1. Preterm infants (gestational age <28 weeks) treated with inhaled budesonide within 24 hours of delivery had a significantly decreased incidence of bronchopulmonary dysplasia and mortality at 36 weeks postmenstrual age.
2. The above finding was driven by a significant decrease in the rate of bronchopulmonary dysplasia in the budesonide treatment group; however, this was offset by a nonsignificant trend towards increased mortality in the treatment group.
Evidence Rating Level: 1 (Excellent)
Study Rundown: Preterm infants (gestational age <28 weeks) are at high risk of bronchopulmonary dysplasia, a major cause of early death and sequelae of neurodevelopmental delay and respiratory disorders. While systemic glucocorticoids have been used to reduce the incidence of this problem, they may be linked to risks of intestinal perforation and cerebral palsy. This randomized controlled trial investigated the use of inhaled budesonide compared to placebo in 863 preterm infants when applied within 24 hours of birth and continued either until no longer needing oxygen pressure support and or until postmenstrual age of 32 weeks 0 days.
The authors found that there was a significant decrease in the incidence of the primary outcome, a composite of death or bronchopulmonary dysplasia at 36 weeks of postmenstrual age, in the inhaled budesonide group versus placebo. This finding was driven by a significant decreased incidence of bronchopulmonary dysplasia in the treatment group; however, this was offset by a statistically non-significant trend towards increased mortality in this group as well. This trial provides some evidence for the benefits of using inhaled budesonide within 24 hours after birth of preterm infants. Additional data must be culled from this cohort to elucidate the longer-term effects of early budesonide intervention.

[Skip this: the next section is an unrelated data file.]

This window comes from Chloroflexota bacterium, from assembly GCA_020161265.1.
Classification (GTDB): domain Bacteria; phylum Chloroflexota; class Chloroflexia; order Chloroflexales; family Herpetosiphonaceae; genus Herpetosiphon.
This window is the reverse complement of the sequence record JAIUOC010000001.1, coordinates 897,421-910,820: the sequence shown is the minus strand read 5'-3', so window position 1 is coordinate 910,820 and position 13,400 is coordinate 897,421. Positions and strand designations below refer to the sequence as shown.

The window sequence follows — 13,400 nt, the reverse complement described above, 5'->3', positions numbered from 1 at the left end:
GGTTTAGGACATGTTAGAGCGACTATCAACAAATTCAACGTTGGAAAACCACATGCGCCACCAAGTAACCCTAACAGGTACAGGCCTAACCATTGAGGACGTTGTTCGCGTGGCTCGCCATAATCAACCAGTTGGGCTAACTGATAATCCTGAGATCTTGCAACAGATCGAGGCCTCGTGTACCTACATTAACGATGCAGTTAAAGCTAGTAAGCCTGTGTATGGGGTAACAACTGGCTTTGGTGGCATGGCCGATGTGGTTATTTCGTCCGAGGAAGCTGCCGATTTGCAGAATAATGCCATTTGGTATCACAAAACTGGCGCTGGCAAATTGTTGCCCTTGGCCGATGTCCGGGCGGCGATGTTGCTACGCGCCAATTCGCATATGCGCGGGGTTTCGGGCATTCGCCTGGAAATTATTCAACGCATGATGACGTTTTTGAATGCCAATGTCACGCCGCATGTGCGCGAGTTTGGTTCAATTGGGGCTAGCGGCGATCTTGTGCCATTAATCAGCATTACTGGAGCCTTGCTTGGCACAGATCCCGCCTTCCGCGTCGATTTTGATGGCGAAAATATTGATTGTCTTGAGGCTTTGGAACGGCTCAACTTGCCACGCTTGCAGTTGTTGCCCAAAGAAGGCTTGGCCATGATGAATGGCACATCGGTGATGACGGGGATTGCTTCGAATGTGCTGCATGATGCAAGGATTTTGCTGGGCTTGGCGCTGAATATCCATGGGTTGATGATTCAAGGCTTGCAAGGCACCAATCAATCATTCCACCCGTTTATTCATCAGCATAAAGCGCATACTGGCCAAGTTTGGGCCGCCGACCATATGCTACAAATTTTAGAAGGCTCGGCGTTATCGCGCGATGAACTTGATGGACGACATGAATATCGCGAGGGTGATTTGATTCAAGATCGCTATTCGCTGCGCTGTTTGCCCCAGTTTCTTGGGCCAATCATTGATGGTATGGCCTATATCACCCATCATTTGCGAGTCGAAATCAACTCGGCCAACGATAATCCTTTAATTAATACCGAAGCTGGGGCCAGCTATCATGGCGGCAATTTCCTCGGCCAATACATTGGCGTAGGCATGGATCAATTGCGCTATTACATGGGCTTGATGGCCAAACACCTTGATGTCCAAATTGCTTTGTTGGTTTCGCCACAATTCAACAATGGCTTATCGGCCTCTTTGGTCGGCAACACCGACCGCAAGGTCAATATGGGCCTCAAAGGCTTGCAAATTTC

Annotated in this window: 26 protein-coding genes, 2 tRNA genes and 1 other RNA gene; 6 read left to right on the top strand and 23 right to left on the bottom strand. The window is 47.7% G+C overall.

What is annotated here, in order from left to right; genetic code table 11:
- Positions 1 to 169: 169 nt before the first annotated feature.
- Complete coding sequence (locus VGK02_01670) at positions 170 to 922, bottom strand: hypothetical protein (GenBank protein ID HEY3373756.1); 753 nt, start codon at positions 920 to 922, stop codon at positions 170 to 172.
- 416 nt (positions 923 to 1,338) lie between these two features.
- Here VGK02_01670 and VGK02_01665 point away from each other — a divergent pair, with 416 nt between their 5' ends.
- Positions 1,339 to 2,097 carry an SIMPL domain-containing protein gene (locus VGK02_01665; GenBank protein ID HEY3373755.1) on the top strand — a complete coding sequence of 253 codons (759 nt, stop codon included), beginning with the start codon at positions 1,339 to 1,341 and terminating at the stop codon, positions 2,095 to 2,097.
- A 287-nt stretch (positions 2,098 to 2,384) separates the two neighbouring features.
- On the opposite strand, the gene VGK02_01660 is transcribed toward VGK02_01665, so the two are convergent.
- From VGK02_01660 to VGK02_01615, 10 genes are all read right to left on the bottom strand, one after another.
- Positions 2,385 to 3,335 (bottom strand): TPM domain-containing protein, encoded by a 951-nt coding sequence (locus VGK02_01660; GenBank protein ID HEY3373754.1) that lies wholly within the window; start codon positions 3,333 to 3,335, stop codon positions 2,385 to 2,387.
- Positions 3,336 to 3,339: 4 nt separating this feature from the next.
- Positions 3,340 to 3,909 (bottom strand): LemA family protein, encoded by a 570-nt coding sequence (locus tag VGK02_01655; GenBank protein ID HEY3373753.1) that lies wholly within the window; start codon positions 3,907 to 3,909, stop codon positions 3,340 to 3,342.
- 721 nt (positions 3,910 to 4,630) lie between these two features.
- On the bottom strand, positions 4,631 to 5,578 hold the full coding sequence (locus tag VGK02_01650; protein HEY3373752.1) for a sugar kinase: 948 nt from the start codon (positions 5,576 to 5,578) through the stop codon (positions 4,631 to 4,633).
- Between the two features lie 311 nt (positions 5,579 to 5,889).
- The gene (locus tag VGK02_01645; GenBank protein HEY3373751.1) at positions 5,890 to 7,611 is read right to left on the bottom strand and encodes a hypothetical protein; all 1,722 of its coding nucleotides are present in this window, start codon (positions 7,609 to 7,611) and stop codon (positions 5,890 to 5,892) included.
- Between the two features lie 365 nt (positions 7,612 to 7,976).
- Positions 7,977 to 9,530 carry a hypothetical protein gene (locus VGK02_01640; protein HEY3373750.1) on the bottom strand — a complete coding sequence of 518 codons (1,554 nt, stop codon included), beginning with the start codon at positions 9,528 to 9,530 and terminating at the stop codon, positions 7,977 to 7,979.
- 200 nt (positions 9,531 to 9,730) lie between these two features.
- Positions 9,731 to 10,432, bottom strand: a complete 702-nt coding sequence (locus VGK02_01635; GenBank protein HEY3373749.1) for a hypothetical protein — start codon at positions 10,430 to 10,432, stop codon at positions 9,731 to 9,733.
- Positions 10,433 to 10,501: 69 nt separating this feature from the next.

In-Depth [randomized controlled trial]: This study involved 863 neonates from 40 centers in 9 countries. The average ages of the mothers in the budesonide versus placebo group were 30.7 versus 30.8 years, and gestational ages of infants were 26.1 versus 26.1 weeks. The primary outcome was death or bronchopulmonary dysplasia (diagnosed by an oxygen-reduction test) at a postmenstrual age of 36 weeks. In the budesonide compared to placebo group, the rates of primary outcome were 40.0% and 46.3% respectively (RR, stratified according to gestational age, 0.86; 95% [CI], 0.75 to 1.00, p=0.05). Separately, the rates of bronchopulmonary dysplasia were 27.8% versus 38.0% (RR, stratified by gestational age, 0.74, 95% [CI], 0.60 to 0.91, p=0.004); the rates of mortality were 16.9% versus 13.6% (RR, 1.24, 95% [CI], 0.91 to 1.69, p=0.17). In terms of secondary outcomes, the frequency of a patent ductus arteriosus requiring surgical ligation was also significantly reduced in the budesonide group (RR, 0.55, 95% [CI], 0.36 to 0.83, p=0.004), as was the need for reintubation following the last administration of study drug. There were no significant differences in terms of some specifically tracked adverse outcomes including retinopathy of prematurity, brain injury, necrotizing enterocolitis, and infections.
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